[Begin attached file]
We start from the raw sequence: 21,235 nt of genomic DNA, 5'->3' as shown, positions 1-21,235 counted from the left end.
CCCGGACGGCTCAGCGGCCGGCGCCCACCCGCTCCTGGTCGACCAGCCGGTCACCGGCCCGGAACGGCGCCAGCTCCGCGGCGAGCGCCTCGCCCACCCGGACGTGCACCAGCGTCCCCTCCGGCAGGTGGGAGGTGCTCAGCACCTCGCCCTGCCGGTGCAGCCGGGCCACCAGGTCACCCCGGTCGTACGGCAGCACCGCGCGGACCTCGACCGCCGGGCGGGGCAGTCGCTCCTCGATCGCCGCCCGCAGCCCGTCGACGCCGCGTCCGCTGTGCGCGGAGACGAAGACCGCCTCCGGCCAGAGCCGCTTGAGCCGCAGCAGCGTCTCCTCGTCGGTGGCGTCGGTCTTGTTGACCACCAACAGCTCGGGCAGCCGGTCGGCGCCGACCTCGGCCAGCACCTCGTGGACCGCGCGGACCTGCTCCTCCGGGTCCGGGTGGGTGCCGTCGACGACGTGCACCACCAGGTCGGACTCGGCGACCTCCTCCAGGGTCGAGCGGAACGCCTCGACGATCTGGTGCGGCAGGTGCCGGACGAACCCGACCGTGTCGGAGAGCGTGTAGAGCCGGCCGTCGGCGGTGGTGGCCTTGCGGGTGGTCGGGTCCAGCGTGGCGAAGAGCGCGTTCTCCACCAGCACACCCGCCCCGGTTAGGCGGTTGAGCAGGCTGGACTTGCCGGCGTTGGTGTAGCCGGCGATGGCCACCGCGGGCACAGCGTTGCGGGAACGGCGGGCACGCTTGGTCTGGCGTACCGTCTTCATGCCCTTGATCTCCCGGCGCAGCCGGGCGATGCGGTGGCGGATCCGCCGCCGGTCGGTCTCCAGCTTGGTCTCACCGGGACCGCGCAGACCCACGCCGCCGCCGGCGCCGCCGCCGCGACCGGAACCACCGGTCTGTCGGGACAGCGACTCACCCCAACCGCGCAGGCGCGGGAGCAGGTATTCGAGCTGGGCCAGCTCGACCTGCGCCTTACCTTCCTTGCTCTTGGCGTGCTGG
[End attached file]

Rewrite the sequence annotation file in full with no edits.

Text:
We start from the raw sequence: 21,235 nt of genomic DNA, 5'->3' as shown, positions 1-21,235 counted from the left end.
CCCGGACGGCTCAGCGGCCGGCGCCCACCCGCTCCTGGTCGACCAGCCGGTCACCGGCCCGGAACGGCGCCAGCTCCGCGGCGAGCGCCTCGCCCACCCGGACGTGCACCAGCGTCCCCTCCGGCAGGTGGGAGGTGCTCAGCACCTCGCCCTGCCGGTGCAGCCGGGCCACCAGGTCACCCCGGTCGTACGGCAGCACCGCGCGGACCTCGACCGCCGGGCGGGGCAGTCGCTCCTCGATCGCCGCCCGCAGCCCGTCGACGCCGCGTCCGCTGTGCGCGGAGACGAAGACCGCCTCCGGCCAGAGCCGCTTGAGCCGCAGCAGCGTCTCCTCGTCGGTGGCGTCGGTCTTGTTGACCACCAACAGCTCGGGCAGCCGGTCGGCGCCGACCTCGGCCAGCACCTCGTGGACCGCGCGGACCTGCTCCTCCGGGTCCGGGTGGGTGCCGTCGACGACGTGCACCACCAGGTCGGACTCGGCGACCTCCTCCAGGGTCGAGCGGAACGCCTCGACGATCTGGTGCGGCAGGTGCCGGACGAACCCGACCGTGTCGGAGAGCGTGTAGAGCCGGCCGTCGGCGGTGGTGGCCTTGCGGGTGGTCGGGTCCAGCGTGGCGAAGAGCGCGTTCTCCACCAGCACACCCGCCCCGGTTAGGCGGTTGAGCAGGCTGGACTTGCCGGCGTTGGTGTAGCCGGCGATGGCCACCGCGGGCACAGCGTTGCGGGAACGGCGGGCACGCTTGGTCTGGCGTACCGTCTTCATGCCCTTGATCTCCCGGCGCAGCCGGGCGATGCGGTGGCGGATCCGCCGCCGGTCGGTCTCCAGCTTGGTCTCACCGGGACCGCGCAGACCCACGCCGCCGCCGGCGCCGCCGCCGCGACCGGAACCACCGGTCTGTCGGGACAGCGACTCACCCCAACCGCGCAGGCGCGGGAGCAGGTATTCGAGCTGGGCCAGCTCGACCTGCGCCTTACCTTCCTTGCTCTTGGCGTGCTGG